Finding household help - maids, gardeners, cooks, babysitters, child care and personal assistants


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As you know, full or part-time domestic help is hard to find and prohibitively expensive for the average person, not to mention a retiree, in the United States. This is not the case in Costa Rica. A live-in maid or other full-time help usually costs about $400 per month. Often you can hire a couple for a bargain price, with the woman working as a maid and the man working as a full-time gardener and watchman. Before hiring any employee, be aware of all your requirements as an employer. In Costa Rica, a maid usually does everything from washing clothes to taking care of small children. You can also use your maid to stand in line for you or run errands and bargain for you in stores, since foreigners often pay more for some items because of their naivete and poor language skills. Be careful! After you have had an employee for a number of years, they can begin to think of you as a parental figure. As a result, it is not unusual for an employee to ask for loans, advances, help with money for family members who wish to build a home, furnish their house, provide school clothes for their children, or provide medical care and medications for family members.

General handymen and carpenters are also inexpensive. If you are infirm, one of the above people can assist you with many daily tasks. To find quality help, check with other retirees for references or look in local newspapers (Tico Times, La Republica or La Nacion) or Gabriela Domestic Services.

Gardeners, maintenance, construction and other workers should be asked if they are registered with the Caja as a trabajador independiente and if they have individual coverage for workers' compensation. If they are, doing business with them is probably safe as long as they do business with others as well. However, if they are not legal and do not have insurance, one either needs to add them to a payroll or not work with them and look for someone else.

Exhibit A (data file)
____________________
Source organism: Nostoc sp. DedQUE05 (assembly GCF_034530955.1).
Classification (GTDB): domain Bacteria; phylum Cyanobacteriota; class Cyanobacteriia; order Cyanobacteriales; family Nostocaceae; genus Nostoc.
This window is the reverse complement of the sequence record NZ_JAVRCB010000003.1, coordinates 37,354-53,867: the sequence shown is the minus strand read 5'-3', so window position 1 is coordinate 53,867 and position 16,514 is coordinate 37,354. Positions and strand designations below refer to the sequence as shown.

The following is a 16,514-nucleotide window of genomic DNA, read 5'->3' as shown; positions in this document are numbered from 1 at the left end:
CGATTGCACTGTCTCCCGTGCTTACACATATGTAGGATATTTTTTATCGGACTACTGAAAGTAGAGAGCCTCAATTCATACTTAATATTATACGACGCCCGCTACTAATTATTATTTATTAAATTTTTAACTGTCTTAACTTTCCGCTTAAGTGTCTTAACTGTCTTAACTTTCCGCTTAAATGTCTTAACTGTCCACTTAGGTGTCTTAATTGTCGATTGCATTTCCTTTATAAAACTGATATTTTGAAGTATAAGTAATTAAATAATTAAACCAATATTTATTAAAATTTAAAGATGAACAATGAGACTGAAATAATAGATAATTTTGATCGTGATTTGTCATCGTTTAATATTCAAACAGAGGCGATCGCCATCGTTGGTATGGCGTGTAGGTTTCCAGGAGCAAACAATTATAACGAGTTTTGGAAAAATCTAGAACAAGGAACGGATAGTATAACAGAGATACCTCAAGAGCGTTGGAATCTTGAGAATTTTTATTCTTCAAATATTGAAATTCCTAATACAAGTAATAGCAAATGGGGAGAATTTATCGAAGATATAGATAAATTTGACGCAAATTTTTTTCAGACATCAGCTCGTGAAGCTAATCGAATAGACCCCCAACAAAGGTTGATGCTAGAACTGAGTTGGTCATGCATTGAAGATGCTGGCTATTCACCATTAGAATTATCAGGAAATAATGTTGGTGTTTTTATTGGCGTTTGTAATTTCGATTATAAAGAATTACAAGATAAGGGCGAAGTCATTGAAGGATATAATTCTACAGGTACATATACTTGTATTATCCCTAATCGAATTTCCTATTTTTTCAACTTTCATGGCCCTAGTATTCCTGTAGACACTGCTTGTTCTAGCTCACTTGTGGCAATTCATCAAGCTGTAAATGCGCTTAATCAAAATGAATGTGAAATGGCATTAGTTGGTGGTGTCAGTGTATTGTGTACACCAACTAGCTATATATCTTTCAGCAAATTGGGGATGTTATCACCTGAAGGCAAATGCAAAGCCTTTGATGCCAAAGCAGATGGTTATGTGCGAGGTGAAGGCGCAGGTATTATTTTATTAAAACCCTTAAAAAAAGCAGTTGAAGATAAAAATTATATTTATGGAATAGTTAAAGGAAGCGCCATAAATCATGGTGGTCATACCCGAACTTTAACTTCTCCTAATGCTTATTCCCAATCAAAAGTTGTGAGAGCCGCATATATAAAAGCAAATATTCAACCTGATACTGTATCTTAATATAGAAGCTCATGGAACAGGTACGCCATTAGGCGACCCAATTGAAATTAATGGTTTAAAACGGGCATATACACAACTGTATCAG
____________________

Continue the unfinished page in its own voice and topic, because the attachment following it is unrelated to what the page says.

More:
Labor Laws for Domestic Workers in Costa Rica

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Unless your business is going to be a one-person operation, you will need to hire employees. Be very careful, because the labor laws are stringent and there are minimum salaries depending on the type of work. Ignoring these regulations can be very expensive for you if you get caught breaking the labor law. Costa Rica's labor laws for domestic workers are even stricter, and difficult to interpret. All full time domestic employees have the right to Social Security benefits from the Caja Costarricense de Seguro Social (roughly the equivalent of the U.S. Social Security System). This important institution pays for sick leave, general health care, pension funds, disability pensions and maternity care. Costa Rican labor law states all workers must be signed up with the Caja Costarricense de Seguro Social and be protected by workers compensation insurance for work related accidents. Employees and owners both have to be signed up. All workers, whether they are hourly, salaried or independent, must be covered. Workers should be put on a payroll and the corresponding amount paid into the social security system. If the employees are temporary, they too should be signed up because the law states so even though the system seems to be unfair.

It is the employer's responsibility to pay monthly Social Security payments for each employee. The employer must make monthly payments of about 22 percent of the worker's monthly wage, and an additional nine percent is deducted from the employee's earnings. In return, the worker is entitled to the Social Security services mentioned above. New employees must be registered with Social Security within a week of being hired. All new employees must register in an office in downtown San Jose (2223-9890). There is an automatic trial period of one month for domestic help, during which time an employee may be released without notice or termination pay. One huge mistake is giving the employee too many "in-kind" benefits. These include anything not in the form of money. For example, meals, clothes, education, lodging and transportation. In Costa Rica, these "in-kind" perks which an employee receives can become part of their payment for work performed.